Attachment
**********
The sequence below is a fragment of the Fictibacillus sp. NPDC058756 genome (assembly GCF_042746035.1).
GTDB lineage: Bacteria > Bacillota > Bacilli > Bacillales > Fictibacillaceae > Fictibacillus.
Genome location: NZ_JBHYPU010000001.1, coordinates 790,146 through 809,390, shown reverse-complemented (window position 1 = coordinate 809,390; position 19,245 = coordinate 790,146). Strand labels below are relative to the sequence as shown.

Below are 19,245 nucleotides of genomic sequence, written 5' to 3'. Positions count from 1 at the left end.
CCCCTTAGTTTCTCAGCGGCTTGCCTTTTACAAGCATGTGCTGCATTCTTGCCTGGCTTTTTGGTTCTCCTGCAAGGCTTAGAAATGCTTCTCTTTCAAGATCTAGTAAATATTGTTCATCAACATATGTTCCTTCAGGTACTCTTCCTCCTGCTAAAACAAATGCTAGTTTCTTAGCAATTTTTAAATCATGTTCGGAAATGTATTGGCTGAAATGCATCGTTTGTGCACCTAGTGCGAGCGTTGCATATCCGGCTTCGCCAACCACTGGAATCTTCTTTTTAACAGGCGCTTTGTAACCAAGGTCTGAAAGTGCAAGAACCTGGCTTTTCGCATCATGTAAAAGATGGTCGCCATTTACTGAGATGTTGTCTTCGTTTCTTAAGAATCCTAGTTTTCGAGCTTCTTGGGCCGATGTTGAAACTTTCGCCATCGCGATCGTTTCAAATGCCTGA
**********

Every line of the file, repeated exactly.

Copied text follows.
The sequence below is a fragment of the Fictibacillus sp. NPDC058756 genome (assembly GCF_042746035.1).
GTDB lineage: Bacteria > Bacillota > Bacilli > Bacillales > Fictibacillaceae > Fictibacillus.
Genome location: NZ_JBHYPU010000001.1, coordinates 790,146 through 809,390, shown reverse-complemented (window position 1 = coordinate 809,390; position 19,245 = coordinate 790,146). Strand labels below are relative to the sequence as shown.

Below are 19,245 nucleotides of genomic sequence, written 5' to 3'. Positions count from 1 at the left end.
CCCCTTAGTTTCTCAGCGGCTTGCCTTTTACAAGCATGTGCTGCATTCTTGCCTGGCTTTTTGGTTCTCCTGCAAGGCTTAGAAATGCTTCTCTTTCAAGATCTAGTAAATATTGTTCATCAACATATGTTCCTTCAGGTACTCTTCCTCCTGCTAAAACAAATGCTAGTTTCTTAGCAATTTTTAAATCATGTTCGGAAATGTATTGGCTGAAATGCATCGTTTGTGCACCTAGTGCGAGCGTTGCATATCCGGCTTCGCCAACCACTGGAATCTTCTTTTTAACAGGCGCTTTGTAACCAAGGTCTGAAAGTGCAAGAACCTGGCTTTTCGCATCATGTAAAAGATGGTCGCCATTTACTGAGATGTTGTCTTCGTTTCTTAAGAATCCTAGTTTTCGAGCTTCTTGGGCCGATGTTGAAACTTTCGCCATCGCGATCGTTTCAAATGCCTGA